Meanwhile, Chester also has a new hiking trail — the Butternut Trail — thanks to the Chester Conservation Committee and a disc golf course thanks to volunteers. The Chester Economic Development Committee creates an annual brochure highlighting the great businesses and events in Chester. Pennies for the Playground is working toward raising funds for a new playground at the elementary school. And volunteers professionally refurbished the town-owned American LaFrance fire truck that may someday be on display at the Yosemite Firehouse, the ownership of which town government is embracing and working to gain.

New people are moving here from other Vermont towns and from out of state, and one family we spoke with decided to take their home off the market and stay in Chester because they sensed the change. Businesses are staying, growing and moving in. And there is a new openness to ideas that is luring people, who at one time felt stymied and unappreciated, to volunteer once again.

There will always be people who will criticize these efforts and demand that Chester not change. But change will happen, and the only thing that we can do about it is to make sure it is positive change and not deterioration.

We should celebrate the people who work to make change a public good. Their work hasn’t gone unnoticed and it shouldn’t go unheralded. Let’s keep the momentum going.

 

 

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Filed Under: CommentaryOp-ed

About the Author: Cynthia Prairie has been a newspaper editor for 30 years, having worked at such publications as the Raleigh Times, the Baltimore News American, the Buffalo Courier Express, the Chicago Sun-Times and the Patuxent Publishing chain of community newspapers in Maryland. She and her family moved to Chester, Vermont in 2004.

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  1. Phil Atwood says:

    Hi Cynthia,
    Well done!
    Phil

  2. John Grady says:

    It looks like all the Fear Mongering over the Dollar General was irrational hysteria. The two upgraded gas stations are an added bonus so moving Jiffy Mart didn’t matter or did tearing down the old worn out house.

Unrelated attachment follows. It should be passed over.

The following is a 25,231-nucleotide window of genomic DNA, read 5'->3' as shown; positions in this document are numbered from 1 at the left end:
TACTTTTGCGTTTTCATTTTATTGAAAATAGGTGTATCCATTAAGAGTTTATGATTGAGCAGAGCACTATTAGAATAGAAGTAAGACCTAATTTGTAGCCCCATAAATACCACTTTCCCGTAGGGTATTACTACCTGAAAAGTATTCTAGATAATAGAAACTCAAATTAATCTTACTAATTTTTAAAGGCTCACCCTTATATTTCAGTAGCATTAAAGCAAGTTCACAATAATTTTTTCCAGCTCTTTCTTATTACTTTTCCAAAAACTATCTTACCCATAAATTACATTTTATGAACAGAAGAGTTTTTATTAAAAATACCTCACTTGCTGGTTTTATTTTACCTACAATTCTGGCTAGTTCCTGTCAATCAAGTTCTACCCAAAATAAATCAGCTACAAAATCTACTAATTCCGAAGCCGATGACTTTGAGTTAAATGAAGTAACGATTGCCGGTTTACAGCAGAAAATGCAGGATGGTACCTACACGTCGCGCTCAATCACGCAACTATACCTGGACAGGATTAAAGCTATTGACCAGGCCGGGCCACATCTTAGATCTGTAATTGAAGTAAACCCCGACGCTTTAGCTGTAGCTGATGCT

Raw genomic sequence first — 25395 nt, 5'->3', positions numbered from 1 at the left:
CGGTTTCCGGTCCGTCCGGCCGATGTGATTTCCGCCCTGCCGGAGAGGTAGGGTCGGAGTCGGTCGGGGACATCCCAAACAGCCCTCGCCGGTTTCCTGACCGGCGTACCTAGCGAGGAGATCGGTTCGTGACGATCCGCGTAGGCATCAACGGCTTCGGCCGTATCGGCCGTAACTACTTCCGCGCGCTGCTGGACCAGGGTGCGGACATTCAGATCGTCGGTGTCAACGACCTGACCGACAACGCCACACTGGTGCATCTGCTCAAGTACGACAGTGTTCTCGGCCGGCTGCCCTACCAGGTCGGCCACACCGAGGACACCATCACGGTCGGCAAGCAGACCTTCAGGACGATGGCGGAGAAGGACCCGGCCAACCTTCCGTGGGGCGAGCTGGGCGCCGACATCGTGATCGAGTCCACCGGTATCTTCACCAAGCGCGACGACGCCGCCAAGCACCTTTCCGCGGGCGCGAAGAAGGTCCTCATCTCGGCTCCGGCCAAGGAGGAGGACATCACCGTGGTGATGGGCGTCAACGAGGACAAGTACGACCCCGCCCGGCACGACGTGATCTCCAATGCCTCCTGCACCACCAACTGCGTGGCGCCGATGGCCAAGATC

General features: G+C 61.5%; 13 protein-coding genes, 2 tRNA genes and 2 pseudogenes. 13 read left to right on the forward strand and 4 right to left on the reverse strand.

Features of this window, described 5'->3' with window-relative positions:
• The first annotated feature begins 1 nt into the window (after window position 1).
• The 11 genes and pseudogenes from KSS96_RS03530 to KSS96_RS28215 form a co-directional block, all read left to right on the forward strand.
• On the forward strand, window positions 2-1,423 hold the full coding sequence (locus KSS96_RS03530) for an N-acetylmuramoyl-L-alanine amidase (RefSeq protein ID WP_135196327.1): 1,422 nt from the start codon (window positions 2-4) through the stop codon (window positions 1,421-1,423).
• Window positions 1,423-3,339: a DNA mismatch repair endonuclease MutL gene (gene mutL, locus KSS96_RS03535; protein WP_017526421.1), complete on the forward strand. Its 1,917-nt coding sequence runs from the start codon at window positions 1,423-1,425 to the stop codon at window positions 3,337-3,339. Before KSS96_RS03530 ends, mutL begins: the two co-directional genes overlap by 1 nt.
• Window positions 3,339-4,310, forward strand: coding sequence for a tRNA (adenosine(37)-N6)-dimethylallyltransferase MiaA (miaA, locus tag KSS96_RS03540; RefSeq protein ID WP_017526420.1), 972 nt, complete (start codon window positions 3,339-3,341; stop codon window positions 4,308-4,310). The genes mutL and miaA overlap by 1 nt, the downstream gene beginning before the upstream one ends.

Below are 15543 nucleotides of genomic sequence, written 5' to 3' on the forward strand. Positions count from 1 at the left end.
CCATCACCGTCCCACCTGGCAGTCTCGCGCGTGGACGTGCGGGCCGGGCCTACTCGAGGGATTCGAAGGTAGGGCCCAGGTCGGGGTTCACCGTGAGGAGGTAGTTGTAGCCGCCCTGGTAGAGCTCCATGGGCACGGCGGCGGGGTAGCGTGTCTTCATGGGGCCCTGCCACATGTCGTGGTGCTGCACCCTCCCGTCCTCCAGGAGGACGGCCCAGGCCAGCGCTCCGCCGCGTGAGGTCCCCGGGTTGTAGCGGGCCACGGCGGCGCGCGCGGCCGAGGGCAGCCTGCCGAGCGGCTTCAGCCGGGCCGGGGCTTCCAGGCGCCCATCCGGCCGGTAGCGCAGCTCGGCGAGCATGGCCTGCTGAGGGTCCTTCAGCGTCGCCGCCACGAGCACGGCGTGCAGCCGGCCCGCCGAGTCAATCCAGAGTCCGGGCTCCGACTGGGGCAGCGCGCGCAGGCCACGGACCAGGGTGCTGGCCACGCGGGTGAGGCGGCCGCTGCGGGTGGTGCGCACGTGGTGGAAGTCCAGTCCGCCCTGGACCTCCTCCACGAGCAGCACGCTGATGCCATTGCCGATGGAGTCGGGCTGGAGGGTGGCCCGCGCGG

The repairs to Grafton Road RT 35, Popple Dungeon Road and new side walks also send a signal to people the town isn’t going down the drain.

    Now if the excessive and wasteful school spending could be corrected Southern Vermont will have a better future. Excessive taxes have given Vermont a bad reputation.

    The Green Acres crowd clinging to the past isn’t building a future, it’s blocking progress here in the 21st Century. Cell Phone service all over town would be a good idea now that people are addicted to their Smart Phones, they sure aren’t going to want to be cut off from the world living in the back woods.

  3. Cynthia Prairie says:

    As our stories and the editorial pointed out, the Beautification Committee, which does the beautiful plantings around town, changed its overall name to Chester Townscape, which undertook the Hearse House project. So, yes, indeed, the people are one and the same.

  4. Barre Pinske says:

    Our most successful group in town consists of women who all are probably over 65 years young. My hat goes off to them. Thank you for your efforts. The flowers were beautiful this year. The Hearse House is a huge success. I believe many of the same people were behind that too.

    It’s nice to see some positive press about our town also. I have been saying for years we need to work, plan and invest in our future. Cities and towns are competing for business and residents. We have much to offer here especially to crafters looking for a live-work-sell model. Much is still for sale.

    I’d like to see us reach out more to let people in the arts and crafts business know what we have to offer. Rte. 103 is a gold mine I believe we are not taking full advantage of it.

    Getting more shops will get more folks to stop and keep people here longer, moving us to more of a destination than a pass through town. I hope next year I can make some improvements to my building and property to reflect better on our town.

  5. Tim Roper says:

    Thank you for recognizing the steps being taken to perpetuate the wonderful community feel and aesthetic that attracted us to Chester 30 years ago. There’s groundswell movement of business owners and volunteers who are committed to improving and maintaining the positive and beautiful aspects of our town, which create that feeling. With the support of our volunteer town government and committed town employees, it’s clear that Chester is on a positive track.

    Looking ahead, let’s be sure that we work to include everyone in the ongoing planning and develop a self-sustaining future of which we can be proud. That future is only possible when there are opportunities for all of our citizens to to enjoy good quality of life through economic sustainability.

    Let’s do this, Chester!

  6. Lyza Gardner says:

    This is thoughtful, well-composed and—for someone who has lived here a mere 18 months—insightful and educational. You can chalk me (and my partner) up as folks who were attracted by the energy of Chester and have loved every minute of living here.

  7. Ken Slater says:

    Not to mention an upstart web-paper that makes news of such fine efforts more available to all helps advance these efforts!